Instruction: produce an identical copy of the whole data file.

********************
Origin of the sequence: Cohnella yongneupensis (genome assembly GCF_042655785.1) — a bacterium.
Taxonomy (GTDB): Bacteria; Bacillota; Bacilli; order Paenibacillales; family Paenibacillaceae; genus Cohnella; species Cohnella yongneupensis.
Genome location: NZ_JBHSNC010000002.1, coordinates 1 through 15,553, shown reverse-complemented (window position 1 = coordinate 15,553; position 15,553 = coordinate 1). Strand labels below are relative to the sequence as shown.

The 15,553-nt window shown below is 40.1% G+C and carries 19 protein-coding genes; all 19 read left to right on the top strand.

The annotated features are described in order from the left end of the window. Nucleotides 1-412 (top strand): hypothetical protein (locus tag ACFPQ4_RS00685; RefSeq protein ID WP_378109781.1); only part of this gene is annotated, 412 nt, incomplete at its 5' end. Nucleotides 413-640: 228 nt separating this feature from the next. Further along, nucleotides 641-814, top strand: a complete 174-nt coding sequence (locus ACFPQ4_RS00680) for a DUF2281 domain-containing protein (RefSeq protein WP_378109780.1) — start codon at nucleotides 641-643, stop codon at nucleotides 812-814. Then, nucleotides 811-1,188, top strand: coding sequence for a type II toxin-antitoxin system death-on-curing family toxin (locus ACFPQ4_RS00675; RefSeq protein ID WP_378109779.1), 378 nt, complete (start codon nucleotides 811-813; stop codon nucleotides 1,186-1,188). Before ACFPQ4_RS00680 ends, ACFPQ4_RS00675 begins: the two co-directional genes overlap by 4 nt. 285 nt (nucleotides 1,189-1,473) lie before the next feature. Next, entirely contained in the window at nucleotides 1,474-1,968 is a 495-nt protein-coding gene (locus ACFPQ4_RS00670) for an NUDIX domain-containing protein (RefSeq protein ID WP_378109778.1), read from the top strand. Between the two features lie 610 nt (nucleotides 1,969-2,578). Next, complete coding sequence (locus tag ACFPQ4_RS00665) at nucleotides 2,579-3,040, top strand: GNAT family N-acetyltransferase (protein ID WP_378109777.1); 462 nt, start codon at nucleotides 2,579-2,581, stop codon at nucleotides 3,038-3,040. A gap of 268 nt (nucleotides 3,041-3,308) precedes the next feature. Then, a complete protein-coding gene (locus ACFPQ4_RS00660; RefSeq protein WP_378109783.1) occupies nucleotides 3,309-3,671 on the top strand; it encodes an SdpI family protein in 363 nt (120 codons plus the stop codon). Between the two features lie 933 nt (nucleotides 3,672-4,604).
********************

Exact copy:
Origin of the sequence: Cohnella yongneupensis (genome assembly GCF_042655785.1) — a bacterium.
Taxonomy (GTDB): Bacteria; Bacillota; Bacilli; order Paenibacillales; family Paenibacillaceae; genus Cohnella; species Cohnella yongneupensis.
Genome location: NZ_JBHSNC010000002.1, coordinates 1 through 15,553, shown reverse-complemented (window position 1 = coordinate 15,553; position 15,553 = coordinate 1). Strand labels below are relative to the sequence as shown.

The 15,553-nt window shown below is 40.1% G+C and carries 19 protein-coding genes; all 19 read left to right on the top strand.

The annotated features are described in order from the left end of the window. Nucleotides 1-412 (top strand): hypothetical protein (locus tag ACFPQ4_RS00685; RefSeq protein ID WP_378109781.1); only part of this gene is annotated, 412 nt, incomplete at its 5' end. Nucleotides 413-640: 228 nt separating this feature from the next. Further along, nucleotides 641-814, top strand: a complete 174-nt coding sequence (locus ACFPQ4_RS00680) for a DUF2281 domain-containing protein (RefSeq protein WP_378109780.1) — start codon at nucleotides 641-643, stop codon at nucleotides 812-814. Then, nucleotides 811-1,188, top strand: coding sequence for a type II toxin-antitoxin system death-on-curing family toxin (locus ACFPQ4_RS00675; RefSeq protein ID WP_378109779.1), 378 nt, complete (start codon nucleotides 811-813; stop codon nucleotides 1,186-1,188). Before ACFPQ4_RS00680 ends, ACFPQ4_RS00675 begins: the two co-directional genes overlap by 4 nt. 285 nt (nucleotides 1,189-1,473) lie before the next feature. Next, entirely contained in the window at nucleotides 1,474-1,968 is a 495-nt protein-coding gene (locus ACFPQ4_RS00670) for an NUDIX domain-containing protein (RefSeq protein ID WP_378109778.1), read from the top strand. Between the two features lie 610 nt (nucleotides 1,969-2,578). Next, complete coding sequence (locus tag ACFPQ4_RS00665) at nucleotides 2,579-3,040, top strand: GNAT family N-acetyltransferase (protein ID WP_378109777.1); 462 nt, start codon at nucleotides 2,579-2,581, stop codon at nucleotides 3,038-3,040. A gap of 268 nt (nucleotides 3,041-3,308) precedes the next feature. Then, a complete protein-coding gene (locus ACFPQ4_RS00660; RefSeq protein WP_378109783.1) occupies nucleotides 3,309-3,671 on the top strand; it encodes an SdpI family protein in 363 nt (120 codons plus the stop codon). Between the two features lie 933 nt (nucleotides 3,672-4,604).